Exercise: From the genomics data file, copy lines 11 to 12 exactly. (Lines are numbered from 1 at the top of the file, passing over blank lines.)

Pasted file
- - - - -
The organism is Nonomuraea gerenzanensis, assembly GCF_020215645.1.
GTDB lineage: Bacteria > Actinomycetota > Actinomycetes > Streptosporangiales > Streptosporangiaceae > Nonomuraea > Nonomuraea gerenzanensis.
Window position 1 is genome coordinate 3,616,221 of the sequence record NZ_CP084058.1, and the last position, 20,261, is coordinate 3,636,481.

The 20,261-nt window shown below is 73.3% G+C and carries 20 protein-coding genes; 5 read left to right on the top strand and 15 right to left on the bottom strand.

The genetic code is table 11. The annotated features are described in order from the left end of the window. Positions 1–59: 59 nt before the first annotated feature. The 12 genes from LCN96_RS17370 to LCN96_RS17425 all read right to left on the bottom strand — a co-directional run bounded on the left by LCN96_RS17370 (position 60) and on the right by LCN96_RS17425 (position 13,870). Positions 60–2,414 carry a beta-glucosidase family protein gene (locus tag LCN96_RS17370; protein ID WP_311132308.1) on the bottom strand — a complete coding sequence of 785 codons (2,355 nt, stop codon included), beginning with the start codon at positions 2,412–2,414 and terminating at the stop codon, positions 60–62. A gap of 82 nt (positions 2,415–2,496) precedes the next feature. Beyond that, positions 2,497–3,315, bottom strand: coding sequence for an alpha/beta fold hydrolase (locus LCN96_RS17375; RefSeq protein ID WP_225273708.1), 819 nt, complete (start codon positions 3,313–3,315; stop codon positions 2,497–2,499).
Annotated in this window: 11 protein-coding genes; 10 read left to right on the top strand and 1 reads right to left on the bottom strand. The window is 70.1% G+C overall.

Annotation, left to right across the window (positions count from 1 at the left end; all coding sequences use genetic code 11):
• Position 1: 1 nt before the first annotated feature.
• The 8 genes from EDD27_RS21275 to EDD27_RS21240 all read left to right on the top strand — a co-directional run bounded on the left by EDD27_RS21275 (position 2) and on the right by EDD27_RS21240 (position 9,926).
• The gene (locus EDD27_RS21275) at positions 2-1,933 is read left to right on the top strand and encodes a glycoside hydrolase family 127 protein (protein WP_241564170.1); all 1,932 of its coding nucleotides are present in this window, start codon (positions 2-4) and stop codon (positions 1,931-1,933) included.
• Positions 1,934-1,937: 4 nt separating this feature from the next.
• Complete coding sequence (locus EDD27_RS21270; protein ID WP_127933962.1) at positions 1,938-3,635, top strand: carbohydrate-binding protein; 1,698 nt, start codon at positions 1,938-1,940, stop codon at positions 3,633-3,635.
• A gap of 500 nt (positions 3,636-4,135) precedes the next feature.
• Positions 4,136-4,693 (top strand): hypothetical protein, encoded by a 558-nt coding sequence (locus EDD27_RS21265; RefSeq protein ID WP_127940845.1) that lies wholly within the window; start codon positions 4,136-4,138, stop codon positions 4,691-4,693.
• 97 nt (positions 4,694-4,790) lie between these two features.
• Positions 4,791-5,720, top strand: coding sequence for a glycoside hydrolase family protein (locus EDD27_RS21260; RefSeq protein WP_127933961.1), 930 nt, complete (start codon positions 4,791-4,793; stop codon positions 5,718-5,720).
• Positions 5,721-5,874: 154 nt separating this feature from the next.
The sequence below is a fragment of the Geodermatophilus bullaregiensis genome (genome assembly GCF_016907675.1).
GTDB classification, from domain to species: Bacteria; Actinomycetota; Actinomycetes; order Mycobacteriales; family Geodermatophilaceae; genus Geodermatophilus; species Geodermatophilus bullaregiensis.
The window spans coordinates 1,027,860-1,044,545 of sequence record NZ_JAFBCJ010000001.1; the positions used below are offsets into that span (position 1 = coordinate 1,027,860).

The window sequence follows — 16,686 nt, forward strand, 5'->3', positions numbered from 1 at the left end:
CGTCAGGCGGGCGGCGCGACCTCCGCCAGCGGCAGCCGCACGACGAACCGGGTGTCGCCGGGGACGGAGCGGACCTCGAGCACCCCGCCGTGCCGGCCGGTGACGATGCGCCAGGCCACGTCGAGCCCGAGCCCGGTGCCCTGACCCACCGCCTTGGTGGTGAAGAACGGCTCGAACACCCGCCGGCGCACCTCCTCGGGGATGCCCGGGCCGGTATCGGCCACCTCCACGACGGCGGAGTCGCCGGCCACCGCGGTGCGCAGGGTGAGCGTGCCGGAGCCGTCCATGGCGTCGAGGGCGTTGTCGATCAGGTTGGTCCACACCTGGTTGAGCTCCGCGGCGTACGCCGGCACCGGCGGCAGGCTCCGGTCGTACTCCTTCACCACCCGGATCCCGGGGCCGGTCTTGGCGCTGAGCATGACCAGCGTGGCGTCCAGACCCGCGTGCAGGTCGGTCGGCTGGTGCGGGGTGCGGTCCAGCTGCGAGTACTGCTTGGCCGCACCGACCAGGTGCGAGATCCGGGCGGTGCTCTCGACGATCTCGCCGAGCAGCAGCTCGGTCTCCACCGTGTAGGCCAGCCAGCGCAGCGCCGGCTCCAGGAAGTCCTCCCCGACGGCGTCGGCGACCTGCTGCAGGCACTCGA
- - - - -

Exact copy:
• Positions 1,934-1,937: 4 nt separating this feature from the next.
• Complete coding sequence (locus EDD27_RS21270; protein ID WP_127933962.1) at positions 1,938-3,635, top strand: carbohydrate-binding protein; 1,698 nt, start codon at positions 1,938-1,940, stop codon at positions 3,633-3,635.